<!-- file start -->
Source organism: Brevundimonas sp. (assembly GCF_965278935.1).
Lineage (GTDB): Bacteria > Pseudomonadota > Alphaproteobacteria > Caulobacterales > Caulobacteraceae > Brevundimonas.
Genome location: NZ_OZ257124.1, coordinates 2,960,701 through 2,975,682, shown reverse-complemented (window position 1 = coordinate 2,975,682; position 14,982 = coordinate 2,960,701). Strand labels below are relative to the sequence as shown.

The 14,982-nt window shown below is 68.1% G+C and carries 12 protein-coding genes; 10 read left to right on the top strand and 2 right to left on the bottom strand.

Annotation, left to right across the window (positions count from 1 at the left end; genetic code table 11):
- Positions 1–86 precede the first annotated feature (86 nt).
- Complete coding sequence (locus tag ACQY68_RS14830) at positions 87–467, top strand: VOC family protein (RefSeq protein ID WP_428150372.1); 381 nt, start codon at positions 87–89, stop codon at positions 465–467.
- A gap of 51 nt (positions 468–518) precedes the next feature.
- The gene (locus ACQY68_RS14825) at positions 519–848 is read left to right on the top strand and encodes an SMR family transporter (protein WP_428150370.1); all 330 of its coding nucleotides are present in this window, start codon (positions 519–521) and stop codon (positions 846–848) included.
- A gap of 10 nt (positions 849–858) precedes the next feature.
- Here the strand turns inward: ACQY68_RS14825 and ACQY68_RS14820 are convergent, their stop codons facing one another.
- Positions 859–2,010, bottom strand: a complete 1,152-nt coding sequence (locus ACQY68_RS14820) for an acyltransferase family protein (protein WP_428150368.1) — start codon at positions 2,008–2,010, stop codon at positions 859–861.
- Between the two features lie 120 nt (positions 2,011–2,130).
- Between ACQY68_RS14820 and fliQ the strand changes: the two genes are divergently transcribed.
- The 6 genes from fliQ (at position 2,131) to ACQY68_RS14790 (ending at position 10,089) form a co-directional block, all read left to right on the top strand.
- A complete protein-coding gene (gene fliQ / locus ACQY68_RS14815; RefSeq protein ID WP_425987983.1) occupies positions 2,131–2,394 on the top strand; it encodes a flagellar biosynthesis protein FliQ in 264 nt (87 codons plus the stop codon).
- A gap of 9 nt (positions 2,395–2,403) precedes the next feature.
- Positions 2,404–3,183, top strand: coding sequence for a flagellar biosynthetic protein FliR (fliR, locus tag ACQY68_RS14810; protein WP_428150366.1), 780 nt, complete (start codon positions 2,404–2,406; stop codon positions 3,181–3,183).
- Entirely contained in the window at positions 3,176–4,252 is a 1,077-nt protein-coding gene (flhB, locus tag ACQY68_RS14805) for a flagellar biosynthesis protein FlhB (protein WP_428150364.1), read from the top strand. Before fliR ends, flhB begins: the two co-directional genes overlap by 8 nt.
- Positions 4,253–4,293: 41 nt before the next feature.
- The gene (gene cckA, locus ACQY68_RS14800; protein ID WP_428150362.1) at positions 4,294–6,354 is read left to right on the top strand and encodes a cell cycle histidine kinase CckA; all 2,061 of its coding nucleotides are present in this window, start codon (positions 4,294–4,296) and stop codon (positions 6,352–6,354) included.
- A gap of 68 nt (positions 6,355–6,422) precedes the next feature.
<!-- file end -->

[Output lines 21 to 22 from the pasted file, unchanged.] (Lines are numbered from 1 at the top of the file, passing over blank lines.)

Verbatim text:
- The gene (gene cckA, locus ACQY68_RS14800; protein ID WP_428150362.1) at positions 4,294–6,354 is read left to right on the top strand and encodes a cell cycle histidine kinase CckA; all 2,061 of its coding nucleotides are present in this window, start codon (positions 4,294–4,296) and stop codon (positions 6,352–6,354) included.
- A gap of 68 nt (positions 6,355–6,422) precedes the next feature.